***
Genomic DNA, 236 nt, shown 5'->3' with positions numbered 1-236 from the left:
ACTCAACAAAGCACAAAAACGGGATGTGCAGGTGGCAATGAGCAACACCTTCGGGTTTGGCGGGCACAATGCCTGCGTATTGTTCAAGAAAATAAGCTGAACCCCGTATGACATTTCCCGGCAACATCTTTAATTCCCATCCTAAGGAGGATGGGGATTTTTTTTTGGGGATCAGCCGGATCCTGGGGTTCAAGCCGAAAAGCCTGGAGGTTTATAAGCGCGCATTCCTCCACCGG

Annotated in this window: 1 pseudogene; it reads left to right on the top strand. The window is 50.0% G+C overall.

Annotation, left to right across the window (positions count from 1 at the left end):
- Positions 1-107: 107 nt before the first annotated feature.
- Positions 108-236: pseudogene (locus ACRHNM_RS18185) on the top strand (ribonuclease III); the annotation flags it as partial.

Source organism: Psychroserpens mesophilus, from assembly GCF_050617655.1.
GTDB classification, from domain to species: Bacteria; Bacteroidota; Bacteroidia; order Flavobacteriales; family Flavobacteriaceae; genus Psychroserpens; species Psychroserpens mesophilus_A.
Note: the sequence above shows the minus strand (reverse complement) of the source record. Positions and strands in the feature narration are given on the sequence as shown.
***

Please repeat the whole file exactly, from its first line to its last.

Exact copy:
Genomic DNA, 236 nt, shown 5'->3' with positions numbered 1-236 from the left:
ACTCAACAAAGCACAAAAACGGGATGTGCAGGTGGCAATGAGCAACACCTTCGGGTTTGGCGGGCACAATGCCTGCGTATTGTTCAAGAAAATAAGCTGAACCCCGTATGACATTTCCCGGCAACATCTTTAATTCCCATCCTAAGGAGGATGGGGATTTTTTTTTGGGGATCAGCCGGATCCTGGGGTTCAAGCCGAAAAGCCTGGAGGTTTATAAGCGCGCATTCCTCCACCGG

Annotated in this window: 1 pseudogene; it reads left to right on the top strand. The window is 50.0% G+C overall.

Annotation, left to right across the window (positions count from 1 at the left end):
- Positions 1-107: 107 nt before the first annotated feature.
- Positions 108-236: pseudogene (locus ACRHNM_RS18185) on the top strand (ribonuclease III); the annotation flags it as partial.

Source organism: Psychroserpens mesophilus, from assembly GCF_050617655.1.
GTDB classification, from domain to species: Bacteria; Bacteroidota; Bacteroidia; order Flavobacteriales; family Flavobacteriaceae; genus Psychroserpens; species Psychroserpens mesophilus_A.
Note: the sequence above shows the minus strand (reverse complement) of the source record. Positions and strands in the feature narration are given on the sequence as shown.